Goat’s Milk: Our First Double Food Trial

Goat's Milk Our First Double Food Trial CradleRockingMama.com

Well. We decided to trial BOTH boys on goat milk.

At the same time.

I can hear you all thinking it: Why would they do something so crazy?

Well, Jed has MSPI, and has been kept away from dairy products since he was 5 weeks old. However, he’s had infrequent accidental ingestions of dairy along the way. The most recent was almost a year ago, when he helped himself to a Snicker’s bar.

He did wind up having bloody poop from that. So, we reset the clock on waiting two years before his next milk trial, and went about our business.

Now enter Zac, our FPIES munchkin.

I’m heading back to work in just a couple of weeks (ack!) and we are worried we won’t have enough stored breastmilk to get him through the days that I will be gone. Ever since our trial run, I’ve been pumping as often as I can and have managed to add considerably to the stockpile, but it is still a concern.

Since we are waiting for the gardens to grow safe veggies to trial for Zac, we’re sort of scrambling to find things that will be corn-free to trial on him.

One day Darrel and I were brainstorming potential food trials and the idea popped up to perhaps trial dairy. 

Zac has never had dairy directly. I was dairy-free for all but two months of my pregnancy with him. Dairy is a frequent FPIES trigger food, but there are  FPIES kiddos who can handle it.

And dairy would solve the problem of not having enough pumped breastmilk for me to return to work comfortably. 

So I went online to find local raw milk farmers in our area. Thank God Arkansas state law changed last year to allow the sale of raw milk!

I called everyone I could find and asked what they feed their cows. Everyone stated they were “grass fed”…except, of course, for when they actually milk the cows. Then they ALL gave their cows grain.

Twelve pounds or more of grain per day, in most cases! Ugh!

The few who were willing to tell me specifics about the grain confirmed that corn and oats – two of Zac’s biggest triggers – were the first ingredients on the list.

Hmm.  That makes me uncomfortable. 

Then I found a goat farmer. She also grains her goats during milking, but she told me that she HATES giving her goats any grain. She said goats are not meant to eat grain, and she prefers to have them eat what is natural for a goat 99% of the time. So she gives them the smallest amount of grain possible just to get them into position to milk.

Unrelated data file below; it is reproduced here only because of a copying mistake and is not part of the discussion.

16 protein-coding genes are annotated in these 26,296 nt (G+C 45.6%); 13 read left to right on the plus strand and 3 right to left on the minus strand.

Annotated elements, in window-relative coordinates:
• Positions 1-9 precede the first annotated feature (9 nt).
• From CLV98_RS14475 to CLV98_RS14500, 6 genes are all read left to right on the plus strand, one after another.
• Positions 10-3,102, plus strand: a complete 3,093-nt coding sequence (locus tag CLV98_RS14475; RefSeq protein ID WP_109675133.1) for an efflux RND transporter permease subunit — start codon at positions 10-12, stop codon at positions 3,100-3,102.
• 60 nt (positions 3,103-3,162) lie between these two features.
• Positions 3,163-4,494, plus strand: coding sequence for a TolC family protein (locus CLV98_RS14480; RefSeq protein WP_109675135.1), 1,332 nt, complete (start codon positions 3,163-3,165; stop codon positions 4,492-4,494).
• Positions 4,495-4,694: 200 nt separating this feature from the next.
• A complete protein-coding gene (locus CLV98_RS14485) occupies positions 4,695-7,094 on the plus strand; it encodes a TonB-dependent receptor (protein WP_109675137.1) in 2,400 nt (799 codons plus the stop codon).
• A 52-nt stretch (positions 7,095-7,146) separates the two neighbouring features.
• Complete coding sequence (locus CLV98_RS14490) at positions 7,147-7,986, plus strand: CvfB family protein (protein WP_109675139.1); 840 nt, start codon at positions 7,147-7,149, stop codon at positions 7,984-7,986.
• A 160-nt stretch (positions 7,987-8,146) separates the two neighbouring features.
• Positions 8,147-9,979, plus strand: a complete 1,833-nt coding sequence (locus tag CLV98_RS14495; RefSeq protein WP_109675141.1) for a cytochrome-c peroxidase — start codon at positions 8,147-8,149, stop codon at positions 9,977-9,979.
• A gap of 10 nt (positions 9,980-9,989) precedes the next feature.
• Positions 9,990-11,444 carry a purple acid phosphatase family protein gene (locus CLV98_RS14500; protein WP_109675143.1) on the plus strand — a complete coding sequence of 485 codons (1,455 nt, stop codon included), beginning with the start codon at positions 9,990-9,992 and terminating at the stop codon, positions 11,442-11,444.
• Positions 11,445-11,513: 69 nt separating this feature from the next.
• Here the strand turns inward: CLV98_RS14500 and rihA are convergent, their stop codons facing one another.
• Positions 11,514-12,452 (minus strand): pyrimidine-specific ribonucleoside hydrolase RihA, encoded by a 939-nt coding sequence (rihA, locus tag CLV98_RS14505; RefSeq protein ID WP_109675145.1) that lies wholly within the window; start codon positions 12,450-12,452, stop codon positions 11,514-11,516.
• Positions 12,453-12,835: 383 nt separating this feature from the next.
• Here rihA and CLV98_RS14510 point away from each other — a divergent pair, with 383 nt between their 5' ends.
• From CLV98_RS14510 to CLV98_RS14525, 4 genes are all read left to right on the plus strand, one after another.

Her grain is also corny, but she showed me how much she gives her goats and it was truly about 1 cup per day.

That’s not a lot of grain. And it was the best option we could find.

So on Tuesday the kids, my Mom and I drove down to the ranch to visit the goat lady.

That’s a whole post all on its own, but the short version is: the kids loved it, and my Mom and I each bought a gallon of milk.

Once we had decided on goat milk instead of cow milk for Zac’s FPIES trial, Darrel and I decided to go ahead and trial Jed on it, too. It’s a long shot, but some MSPI kiddos can tolerate goat milk, while cow milk triggers them.

Wednesday morning I gave both boys goats milk. 

Zac got about two ounces, and Jed got about a cup.

Zac Drinking His First Goat Milk CradleRockingMama.com

Zac likes to play with his beverages. He’ll drink them, but once he’s had enough he likes to fill his mouth with the liquid and spit it out while grinning mischievously.

He drank an ounce of milk, then started playing with it. So I took the glass away. He seemed to like it, but that was enough for one day.

Jed Drinking His First Goat Milk CradleRockingMama.com

Jed, on the other hand, couldn’t get enough!

By the time breakfast was over, he had consumed 1/4 gallon of goat milk all by himself.

He kept asking for more goat milk all day long, too, but I cut him off at 1/4 of a gallon. That was enough for the first day.

I also handled things a little differently with Jed from the beginning. He’s older and verbal, so I sat down and explained to him about how we know cow milk upsets his tummy and makes him sick, but that we wanted to know if goat milk would be okay for his tummy, so would he mind drinking some and letting me know how he felt in his tummy today?

I feel like, at his age, he needs to start being a participant in his food trials.

He said yes, so we proceeded, and all day long I asked him how his tummy felt. Every time I asked, he would tell me “Mine tummy feels just fine.”